Jack Aitchison was the only deadline day signing but immediately left on loan, baffling fans who were desperate for a striker. Helik lasted 42 minutes before a red card on his league debut at Reading then 45 before being substituted in his next match at home to Coventry City. But the Polish centre-back is already in the division’s top ten for winning aerial battles, per game, and top for interceptions. He could have a lot to offer the side if he can match his excellent physical attributes with good decision-making.

Isaac Christie-Davies has not been named in an 18-man squad yet and, although he turns 23 this month, the former Chelsea and Liverpool midfielder has never played in a league match. Dominik Frieser was brought in specifically by Struber and must now be wondering why, after struggling to make an impact so far and seeing a change in head coach.

Kilian Ludewig was another Struber signing and his return on a season-long loan from Red Bull Salzburg was seen by many as one of the best bits of business the Reds could do this summer, but he has now left. That is reminiscent of Danny Drinkwater being poached by Leicester after a good loan spell in January 2013. That was one of the worst transfer windows, with Ricardo Vaz Te’s departure derailing Keith Hill’s side, but this one is in danger of surpassing it.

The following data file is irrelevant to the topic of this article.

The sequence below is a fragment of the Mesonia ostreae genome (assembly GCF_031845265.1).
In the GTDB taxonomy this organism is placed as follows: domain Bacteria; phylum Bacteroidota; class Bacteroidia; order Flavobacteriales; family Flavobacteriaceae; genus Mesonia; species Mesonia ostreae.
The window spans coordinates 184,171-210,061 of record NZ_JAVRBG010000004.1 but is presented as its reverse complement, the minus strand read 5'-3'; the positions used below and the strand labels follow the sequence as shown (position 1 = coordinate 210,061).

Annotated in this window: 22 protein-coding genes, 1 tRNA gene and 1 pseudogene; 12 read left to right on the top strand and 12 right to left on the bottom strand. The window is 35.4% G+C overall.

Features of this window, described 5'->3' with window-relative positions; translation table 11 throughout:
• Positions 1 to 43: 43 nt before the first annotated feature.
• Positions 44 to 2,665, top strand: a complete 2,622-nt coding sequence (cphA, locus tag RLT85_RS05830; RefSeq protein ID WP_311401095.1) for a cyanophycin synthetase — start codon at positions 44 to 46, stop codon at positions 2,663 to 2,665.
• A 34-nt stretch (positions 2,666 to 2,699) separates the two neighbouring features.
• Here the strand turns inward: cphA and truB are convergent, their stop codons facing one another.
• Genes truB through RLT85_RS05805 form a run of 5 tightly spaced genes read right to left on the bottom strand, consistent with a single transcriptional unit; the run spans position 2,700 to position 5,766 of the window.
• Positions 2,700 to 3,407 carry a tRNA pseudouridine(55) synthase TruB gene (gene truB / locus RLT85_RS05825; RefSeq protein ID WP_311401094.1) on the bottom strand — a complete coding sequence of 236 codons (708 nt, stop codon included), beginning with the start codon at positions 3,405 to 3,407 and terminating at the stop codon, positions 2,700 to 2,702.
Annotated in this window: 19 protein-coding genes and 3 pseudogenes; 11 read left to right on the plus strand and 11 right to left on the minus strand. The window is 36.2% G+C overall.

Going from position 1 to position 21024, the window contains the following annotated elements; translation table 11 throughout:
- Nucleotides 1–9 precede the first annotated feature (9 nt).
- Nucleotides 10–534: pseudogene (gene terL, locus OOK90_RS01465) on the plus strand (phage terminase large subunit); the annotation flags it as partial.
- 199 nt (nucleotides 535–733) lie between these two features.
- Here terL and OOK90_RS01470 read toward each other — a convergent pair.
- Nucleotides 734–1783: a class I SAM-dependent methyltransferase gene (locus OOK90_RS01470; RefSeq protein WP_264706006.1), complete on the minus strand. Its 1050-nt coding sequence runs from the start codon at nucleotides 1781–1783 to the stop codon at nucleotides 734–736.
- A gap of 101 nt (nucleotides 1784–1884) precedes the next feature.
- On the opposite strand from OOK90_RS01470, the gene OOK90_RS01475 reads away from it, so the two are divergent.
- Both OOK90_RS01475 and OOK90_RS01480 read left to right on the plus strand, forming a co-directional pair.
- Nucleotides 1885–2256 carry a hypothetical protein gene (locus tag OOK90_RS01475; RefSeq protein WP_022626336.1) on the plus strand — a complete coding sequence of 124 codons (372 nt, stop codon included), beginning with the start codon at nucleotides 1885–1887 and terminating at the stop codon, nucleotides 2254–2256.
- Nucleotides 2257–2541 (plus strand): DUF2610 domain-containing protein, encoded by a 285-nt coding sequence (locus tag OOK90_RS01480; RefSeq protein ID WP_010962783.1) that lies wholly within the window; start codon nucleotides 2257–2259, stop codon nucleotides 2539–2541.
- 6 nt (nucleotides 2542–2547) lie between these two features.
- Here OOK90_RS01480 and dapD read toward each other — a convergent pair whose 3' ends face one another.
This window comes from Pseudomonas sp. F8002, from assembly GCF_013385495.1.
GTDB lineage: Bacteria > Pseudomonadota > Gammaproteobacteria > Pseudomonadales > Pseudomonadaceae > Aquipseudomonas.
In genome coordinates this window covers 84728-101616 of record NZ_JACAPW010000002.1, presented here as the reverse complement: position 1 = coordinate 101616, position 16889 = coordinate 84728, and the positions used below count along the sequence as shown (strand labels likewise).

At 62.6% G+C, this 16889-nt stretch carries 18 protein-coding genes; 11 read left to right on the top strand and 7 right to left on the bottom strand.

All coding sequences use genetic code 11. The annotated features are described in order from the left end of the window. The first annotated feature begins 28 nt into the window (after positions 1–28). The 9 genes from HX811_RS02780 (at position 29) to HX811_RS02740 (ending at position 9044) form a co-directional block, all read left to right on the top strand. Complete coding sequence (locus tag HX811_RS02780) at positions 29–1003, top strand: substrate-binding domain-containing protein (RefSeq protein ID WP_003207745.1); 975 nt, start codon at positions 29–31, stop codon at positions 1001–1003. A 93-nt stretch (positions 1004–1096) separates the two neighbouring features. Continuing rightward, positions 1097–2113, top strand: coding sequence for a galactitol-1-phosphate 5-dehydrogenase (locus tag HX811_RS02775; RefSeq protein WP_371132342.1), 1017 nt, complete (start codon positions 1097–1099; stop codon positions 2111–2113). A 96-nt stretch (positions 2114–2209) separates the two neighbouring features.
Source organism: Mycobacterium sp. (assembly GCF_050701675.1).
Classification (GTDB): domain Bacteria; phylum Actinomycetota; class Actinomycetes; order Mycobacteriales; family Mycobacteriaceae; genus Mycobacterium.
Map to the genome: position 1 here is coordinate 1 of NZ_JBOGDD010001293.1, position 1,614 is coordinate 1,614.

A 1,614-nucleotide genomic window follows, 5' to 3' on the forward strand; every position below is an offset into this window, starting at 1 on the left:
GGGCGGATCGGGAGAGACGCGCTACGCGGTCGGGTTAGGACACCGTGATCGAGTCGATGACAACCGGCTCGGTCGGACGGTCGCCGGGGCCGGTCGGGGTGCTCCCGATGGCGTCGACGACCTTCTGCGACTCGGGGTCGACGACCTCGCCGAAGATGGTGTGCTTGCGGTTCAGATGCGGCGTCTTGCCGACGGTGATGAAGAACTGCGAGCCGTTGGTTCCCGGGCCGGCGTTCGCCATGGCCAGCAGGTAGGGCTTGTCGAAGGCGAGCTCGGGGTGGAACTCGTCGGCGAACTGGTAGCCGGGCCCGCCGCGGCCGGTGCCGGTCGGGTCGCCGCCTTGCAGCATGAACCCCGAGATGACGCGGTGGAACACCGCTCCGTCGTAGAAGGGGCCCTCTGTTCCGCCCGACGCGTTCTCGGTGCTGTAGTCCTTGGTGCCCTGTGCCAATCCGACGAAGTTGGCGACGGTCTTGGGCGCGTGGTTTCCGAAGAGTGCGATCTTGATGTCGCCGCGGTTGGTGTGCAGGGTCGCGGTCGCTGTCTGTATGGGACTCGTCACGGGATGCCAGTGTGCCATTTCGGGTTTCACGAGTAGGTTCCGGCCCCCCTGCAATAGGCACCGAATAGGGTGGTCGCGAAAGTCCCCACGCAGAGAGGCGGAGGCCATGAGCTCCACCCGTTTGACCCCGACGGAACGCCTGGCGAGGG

The most reassuring aspect of this generally bleak situation is that only four league matches have been played.

The Reds still have 42 games in which to move up the table and refind the form and confidence which saw them achieve miracles at the end of last season. But clearly the next week – with interviews for the head coach role underway and seven days left in the English transfer window – could determine what kind of season they have.